Three major school districts in the Tulsa area said their schools are getting overcrowded.
Jenks, Broken Arrow and Tulsa Union all plan to build new elementary schools if approved by voters on Tuesday. All three school superintendents said the bonds are crucial for their school districts.
Polls are open until 7 p.m.
Three new elementary schools and a new middle school would be built in Broken Arrow if the district's school bond passes a community vote Tuesday.
10/20/2014 Related Story: Broken Arrow Superintendent Pushing For New $340M School Bond
"We've been furiously making sure that we have classrooms for our students and have an environment that's conducive to learning,” said Broken Arrow Superintendent Jarod Mendenhall.
The bond would also expand the freshman academy, high school and would create an activities complex -all to stay ahead of BA's big growth.
"Making sure that we stay ahead of the pace, stay ahead of the growth that we have," Mendenhall said.
Jenks Public Schools is also growing and in need of more space for students. Its bond issue, also up for vote Tuesday, would build a new elementary school to open fall of 2016.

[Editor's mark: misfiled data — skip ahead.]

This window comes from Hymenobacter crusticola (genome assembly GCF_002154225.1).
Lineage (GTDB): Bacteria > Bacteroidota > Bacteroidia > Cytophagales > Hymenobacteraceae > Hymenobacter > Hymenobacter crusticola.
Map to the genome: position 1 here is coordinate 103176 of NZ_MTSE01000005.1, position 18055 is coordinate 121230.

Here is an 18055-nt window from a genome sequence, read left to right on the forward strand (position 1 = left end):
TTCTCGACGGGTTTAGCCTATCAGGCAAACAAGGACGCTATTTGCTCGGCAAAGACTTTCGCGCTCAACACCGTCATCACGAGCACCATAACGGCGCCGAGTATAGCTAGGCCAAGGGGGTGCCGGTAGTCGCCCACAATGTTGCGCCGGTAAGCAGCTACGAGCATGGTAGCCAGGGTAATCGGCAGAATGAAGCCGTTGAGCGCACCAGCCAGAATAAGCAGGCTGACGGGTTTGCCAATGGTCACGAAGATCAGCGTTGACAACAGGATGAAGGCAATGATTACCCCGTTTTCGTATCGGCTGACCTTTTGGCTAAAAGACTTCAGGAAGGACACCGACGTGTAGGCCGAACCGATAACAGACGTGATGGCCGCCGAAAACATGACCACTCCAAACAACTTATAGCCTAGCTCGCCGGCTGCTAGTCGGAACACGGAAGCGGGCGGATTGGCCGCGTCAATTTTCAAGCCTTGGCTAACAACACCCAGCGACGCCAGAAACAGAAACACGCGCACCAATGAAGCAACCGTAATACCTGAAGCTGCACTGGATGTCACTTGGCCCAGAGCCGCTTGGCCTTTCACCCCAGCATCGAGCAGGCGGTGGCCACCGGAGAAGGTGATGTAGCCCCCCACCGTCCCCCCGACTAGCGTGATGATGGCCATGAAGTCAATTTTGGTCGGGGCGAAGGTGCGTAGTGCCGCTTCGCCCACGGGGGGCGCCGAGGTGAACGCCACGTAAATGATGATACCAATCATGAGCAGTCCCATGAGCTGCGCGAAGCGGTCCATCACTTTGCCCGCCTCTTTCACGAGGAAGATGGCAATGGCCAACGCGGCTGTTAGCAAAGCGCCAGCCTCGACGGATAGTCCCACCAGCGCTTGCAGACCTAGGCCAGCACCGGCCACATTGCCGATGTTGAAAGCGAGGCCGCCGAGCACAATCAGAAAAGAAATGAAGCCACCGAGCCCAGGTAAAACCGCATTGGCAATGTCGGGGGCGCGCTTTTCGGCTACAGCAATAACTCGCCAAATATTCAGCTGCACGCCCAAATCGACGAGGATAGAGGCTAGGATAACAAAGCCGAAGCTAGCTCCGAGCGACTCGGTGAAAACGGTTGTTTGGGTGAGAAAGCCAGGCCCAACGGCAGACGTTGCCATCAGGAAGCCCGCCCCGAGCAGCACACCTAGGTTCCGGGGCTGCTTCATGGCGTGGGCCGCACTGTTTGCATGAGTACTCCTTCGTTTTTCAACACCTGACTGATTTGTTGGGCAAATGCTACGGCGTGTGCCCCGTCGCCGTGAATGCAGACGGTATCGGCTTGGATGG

1/26/2015 Related Story: Jenks Schools In 'Desperate Need' Of Fourth Elementary School
"We desperately need more elementary classroom space so that we can continue to provide the quality education that Jenks is known for," said Kim Kittelson with Jenks West Elementary.
The Union Public Schools bond would build a new elementary school, expand the 8th grade center and add a dozen classrooms at Rosa Parks Elementary School.
There are so many students at Union's Rosa Parks Elementary School – 800 of them in fact – that office spaces and conference rooms are being used as classrooms.
Superintendent Kirt Hartzler said his district is also growing, as more young families move to town, particularly one area of town.
"It's a great problem for us to deal with but we are definitely having to focus right now on the north central part of our district," Hartzler said.
The Broken Arrow school bond totals $340 million. Jenks' totals $120 million and Union totals $27 million.
According to state law, the bond issues must receive approval from 60 percent of the voters to be approved.
School officials in each district say if approved, the bonds will not raise property taxes, but they won't lower property taxes either.